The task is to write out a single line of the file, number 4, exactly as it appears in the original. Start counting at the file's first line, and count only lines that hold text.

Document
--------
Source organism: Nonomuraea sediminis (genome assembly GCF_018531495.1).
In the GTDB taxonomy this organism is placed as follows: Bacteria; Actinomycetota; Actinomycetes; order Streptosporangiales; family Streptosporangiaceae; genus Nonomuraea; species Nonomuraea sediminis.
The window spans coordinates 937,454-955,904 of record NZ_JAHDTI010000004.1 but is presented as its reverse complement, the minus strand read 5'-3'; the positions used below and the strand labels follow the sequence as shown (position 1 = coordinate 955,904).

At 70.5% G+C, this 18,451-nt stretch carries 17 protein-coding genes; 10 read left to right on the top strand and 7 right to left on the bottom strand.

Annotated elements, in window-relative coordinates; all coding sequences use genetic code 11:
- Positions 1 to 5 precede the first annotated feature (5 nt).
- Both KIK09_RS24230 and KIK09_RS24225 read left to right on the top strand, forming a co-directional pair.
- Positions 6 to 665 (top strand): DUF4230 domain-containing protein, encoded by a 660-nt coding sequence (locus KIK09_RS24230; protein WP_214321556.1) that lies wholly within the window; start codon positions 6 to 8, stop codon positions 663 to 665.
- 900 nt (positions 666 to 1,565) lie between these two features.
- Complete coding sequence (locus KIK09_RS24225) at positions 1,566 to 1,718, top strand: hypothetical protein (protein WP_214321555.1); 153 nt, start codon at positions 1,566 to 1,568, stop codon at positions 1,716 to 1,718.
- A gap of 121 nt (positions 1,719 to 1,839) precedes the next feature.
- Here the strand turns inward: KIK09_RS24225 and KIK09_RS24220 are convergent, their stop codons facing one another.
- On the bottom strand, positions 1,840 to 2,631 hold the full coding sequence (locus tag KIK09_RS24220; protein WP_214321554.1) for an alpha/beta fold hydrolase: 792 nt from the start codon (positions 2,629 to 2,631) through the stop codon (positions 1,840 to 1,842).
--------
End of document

At 70.5% G+C, this 18,451-nt stretch carries 17 protein-coding genes; 10 read left to right on the top strand and 7 right to left on the bottom strand.